Anyway, remember Edward's brother George? The manager. Manage he does, and he has been joined in this endeavor by his younger brother, Winter Horton, and they are managing to buy up land around Encino. (You know where the movie Encino Man takes place?) On that expanding piece of property, he builds a large home. George Builds a large house for his young family. When their father dies, Edward moves his mother out of Brooklyn into his home, and the two brothers build a house for their sister, Hannabelle Grant, and her family. Finally, Win moves out of one of the bungalows and builds his own home.
In one of the other bungalows, all estates in Hollywood have bungalows. The more, the merrier. He installs F. Scott Fitzgerald, who attempts to finish "The Last Tycoon" there. The best part of this small neighborhood of Horton's is the name: Belleigh Acres. (get it? Belly Achers! Har! har!) According to The Los Angeles Times, E.E.H. added a room to his house each time he made a film. But that's just silly. He made 6.3 million movies. Is there a state big enough for a house that big? Besides, when the brothers got done buying up their portion of Encino, they had 22 acres, which in Los Angeles is enormous!
The Hortons also built a large house in Adirondack Park in New York State on the banks of Lake George. He used to visit the home when he wasn't working, which was rare, yet the house contained many beautiful things. E.E.H. was a serious collector of antiques and objets d'art. Most he claimed to have picked up while on the road as an actor. (This sounds like a History Channel program, right?) His collection was valued unofficially at the time of his death at close to $500,000.00 or, in today's money, $3,855,283.51!
By the early 1940s, writers were purposely setting up E.E.H. to do his thing, as in this scene from the Betty Grabel, Cesar Romero, John Payne, and Carmen Miranda musical, Springtime in the Rockies:
Dan Christy (John Payne): McTavish, how long have you been talking like the Encyclopedia Britannica?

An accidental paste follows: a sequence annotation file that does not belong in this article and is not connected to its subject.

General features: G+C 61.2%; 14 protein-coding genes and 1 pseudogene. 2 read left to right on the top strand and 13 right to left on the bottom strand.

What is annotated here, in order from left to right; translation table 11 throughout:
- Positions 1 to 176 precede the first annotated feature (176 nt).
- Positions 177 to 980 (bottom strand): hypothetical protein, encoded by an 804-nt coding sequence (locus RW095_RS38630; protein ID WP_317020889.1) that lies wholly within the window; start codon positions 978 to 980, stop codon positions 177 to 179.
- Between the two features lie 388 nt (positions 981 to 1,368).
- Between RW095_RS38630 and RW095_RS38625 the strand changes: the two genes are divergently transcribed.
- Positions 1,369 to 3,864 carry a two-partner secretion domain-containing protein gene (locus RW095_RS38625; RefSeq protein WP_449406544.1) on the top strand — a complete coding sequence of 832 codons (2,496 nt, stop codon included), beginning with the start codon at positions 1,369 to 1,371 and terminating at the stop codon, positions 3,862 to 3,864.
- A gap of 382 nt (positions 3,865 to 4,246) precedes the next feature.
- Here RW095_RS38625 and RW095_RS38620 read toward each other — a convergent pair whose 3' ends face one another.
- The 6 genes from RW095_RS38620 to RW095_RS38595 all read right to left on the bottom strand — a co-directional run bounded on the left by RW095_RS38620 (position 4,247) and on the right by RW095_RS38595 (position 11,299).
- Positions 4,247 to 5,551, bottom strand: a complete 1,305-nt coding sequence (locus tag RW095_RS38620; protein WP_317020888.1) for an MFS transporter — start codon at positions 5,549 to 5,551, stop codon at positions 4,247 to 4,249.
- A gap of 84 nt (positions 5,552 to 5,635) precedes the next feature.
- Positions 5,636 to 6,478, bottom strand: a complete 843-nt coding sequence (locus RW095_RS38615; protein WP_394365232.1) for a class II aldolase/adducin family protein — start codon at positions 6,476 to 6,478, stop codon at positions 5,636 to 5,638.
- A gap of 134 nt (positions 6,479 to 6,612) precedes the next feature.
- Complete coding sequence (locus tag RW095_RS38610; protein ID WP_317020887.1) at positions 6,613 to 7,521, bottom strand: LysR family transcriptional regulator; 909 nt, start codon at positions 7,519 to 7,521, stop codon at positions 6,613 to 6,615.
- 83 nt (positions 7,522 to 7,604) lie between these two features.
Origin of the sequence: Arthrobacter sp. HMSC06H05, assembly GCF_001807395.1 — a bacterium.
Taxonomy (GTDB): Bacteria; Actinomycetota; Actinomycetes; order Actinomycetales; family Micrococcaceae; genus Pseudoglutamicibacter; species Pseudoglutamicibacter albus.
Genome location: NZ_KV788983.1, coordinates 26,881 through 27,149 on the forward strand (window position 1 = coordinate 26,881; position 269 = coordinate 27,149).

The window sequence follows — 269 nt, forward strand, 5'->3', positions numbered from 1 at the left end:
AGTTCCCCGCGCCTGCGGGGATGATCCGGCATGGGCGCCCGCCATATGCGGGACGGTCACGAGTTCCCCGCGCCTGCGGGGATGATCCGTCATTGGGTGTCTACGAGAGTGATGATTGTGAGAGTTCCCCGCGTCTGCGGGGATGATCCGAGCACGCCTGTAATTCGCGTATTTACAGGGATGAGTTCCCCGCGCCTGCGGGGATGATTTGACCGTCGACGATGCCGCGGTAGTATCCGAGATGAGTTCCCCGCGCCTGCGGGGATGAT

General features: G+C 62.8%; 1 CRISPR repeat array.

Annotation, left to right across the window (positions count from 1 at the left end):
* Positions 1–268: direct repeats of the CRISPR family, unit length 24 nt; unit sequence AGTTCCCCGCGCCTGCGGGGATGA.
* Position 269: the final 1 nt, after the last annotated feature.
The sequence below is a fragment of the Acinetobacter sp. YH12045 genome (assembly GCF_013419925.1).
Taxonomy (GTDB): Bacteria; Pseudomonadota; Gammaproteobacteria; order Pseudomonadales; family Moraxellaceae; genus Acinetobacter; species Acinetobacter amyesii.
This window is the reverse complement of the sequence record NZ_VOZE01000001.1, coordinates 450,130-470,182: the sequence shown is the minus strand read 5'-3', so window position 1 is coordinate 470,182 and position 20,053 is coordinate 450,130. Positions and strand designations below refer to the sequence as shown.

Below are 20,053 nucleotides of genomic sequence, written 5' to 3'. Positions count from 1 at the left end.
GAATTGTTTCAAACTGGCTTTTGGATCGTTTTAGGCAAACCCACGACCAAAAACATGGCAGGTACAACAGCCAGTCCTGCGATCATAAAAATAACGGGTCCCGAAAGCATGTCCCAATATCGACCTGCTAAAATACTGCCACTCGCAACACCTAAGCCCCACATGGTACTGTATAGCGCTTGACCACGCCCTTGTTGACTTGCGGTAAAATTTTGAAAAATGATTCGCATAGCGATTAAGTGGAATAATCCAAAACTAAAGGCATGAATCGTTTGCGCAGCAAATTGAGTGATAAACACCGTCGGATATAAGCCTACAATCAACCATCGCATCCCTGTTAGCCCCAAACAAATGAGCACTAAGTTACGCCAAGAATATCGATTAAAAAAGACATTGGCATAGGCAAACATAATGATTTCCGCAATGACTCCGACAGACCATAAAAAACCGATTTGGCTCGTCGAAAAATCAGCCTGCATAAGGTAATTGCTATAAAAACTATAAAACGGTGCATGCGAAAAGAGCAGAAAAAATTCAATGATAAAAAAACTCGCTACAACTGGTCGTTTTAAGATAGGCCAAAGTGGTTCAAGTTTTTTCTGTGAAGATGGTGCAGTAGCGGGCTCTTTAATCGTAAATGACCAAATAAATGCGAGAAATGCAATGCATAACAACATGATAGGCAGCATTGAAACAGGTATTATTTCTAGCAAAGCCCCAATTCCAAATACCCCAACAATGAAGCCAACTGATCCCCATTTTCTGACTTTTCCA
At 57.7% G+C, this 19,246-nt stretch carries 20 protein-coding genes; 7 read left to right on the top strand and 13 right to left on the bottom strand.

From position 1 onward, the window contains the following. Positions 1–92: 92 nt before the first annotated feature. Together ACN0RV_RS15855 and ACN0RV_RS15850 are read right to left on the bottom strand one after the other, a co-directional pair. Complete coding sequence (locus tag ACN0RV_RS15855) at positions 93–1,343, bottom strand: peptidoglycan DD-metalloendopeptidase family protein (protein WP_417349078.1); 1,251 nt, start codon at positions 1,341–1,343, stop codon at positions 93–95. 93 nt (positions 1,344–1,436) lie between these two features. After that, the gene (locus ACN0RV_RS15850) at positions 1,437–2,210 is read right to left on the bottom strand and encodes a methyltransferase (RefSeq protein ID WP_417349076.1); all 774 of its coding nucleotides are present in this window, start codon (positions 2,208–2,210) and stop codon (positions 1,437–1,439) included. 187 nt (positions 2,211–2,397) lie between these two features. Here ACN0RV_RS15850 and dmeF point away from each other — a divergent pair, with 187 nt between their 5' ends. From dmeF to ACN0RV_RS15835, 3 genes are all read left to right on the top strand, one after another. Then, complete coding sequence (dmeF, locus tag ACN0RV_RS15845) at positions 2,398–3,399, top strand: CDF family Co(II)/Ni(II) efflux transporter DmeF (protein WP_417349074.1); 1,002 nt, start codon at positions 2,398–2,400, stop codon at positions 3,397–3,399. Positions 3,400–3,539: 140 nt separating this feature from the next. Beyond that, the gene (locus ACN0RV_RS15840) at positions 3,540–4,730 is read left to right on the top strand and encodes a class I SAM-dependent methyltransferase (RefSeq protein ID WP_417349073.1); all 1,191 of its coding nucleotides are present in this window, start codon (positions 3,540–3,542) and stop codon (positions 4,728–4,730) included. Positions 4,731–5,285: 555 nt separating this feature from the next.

McTavish (Edward Everett Horton): Well, it all started with my Aunt Stefanie, sir. That is, it started with her will. It's become quite a burden, really.
Dan Christy (John Payne): Her will? Don't tell me she died and left you all her big words.
McTavish (Edward Everett Horton): Well, it amounts to practically the same thing, sir. You see, when my Aunt Stefanie died, I was a freshman at Harvard and in her will, she stipulated that I was to receive an allowance of $10,000 a year as long as I remained in college.
Dan Christy (John Payne): Huh?
McTavish (Edward Everett Horton): Yes. Yes, sir. Yes, sir. I've been going to school now for 20 years. I graduated last month.
Dan Christy (John Payne): Twenty years in one college?
McTavish (Edward Everett Horton): Oh, no sir. No, sir. I have diplomas from five.
Dan Christy (John Payne): What are you doing tending bar?
McTavish (Edward Everett Horton): Well, sir, I wanted to learn about life… and the present. For 20 years I've been shut up learning about the past.
Dan Christy (John Payne): McTavish, this begins to sound like a gag. You certainly look like a bartender.
McTavish (Edward Everett Horton): [Looking very pleased] Really? Oh… Oh, thank you, sir. Thank you.
McTavish (Edward Everett Horton): Oh well, sir, my whole life has been impossible. You see, I know everything.
Dan Christy (John Payne): Well, what's wrong with that?
McTavish (Edward Everett Horton): Well, I confess. Though I am a master of romance languages, I'm scarcely a master of romance. Bachelor of Arts, yes, but awfully tired of being a bachelor.
And that last line is basically the key to E.E.H.'s magic.
Springtime in the Rockies is a very light (mediocre) rom-com with musical numbers. It also includes the possible romance between E.E.H., and Carmen Miranda is just as ridiculous as it sounds. Here's a taste:
Rosita Murphy (Carmen Miranda): When I first meet you, I think you are a little on the dumb bell side, you know.
McTavish (Edward Everett Horton): Not really? You know, I must say definitely, that I felt just the same way about you.
You can hear his voice when you try to get that last line to work. Horton makes the film.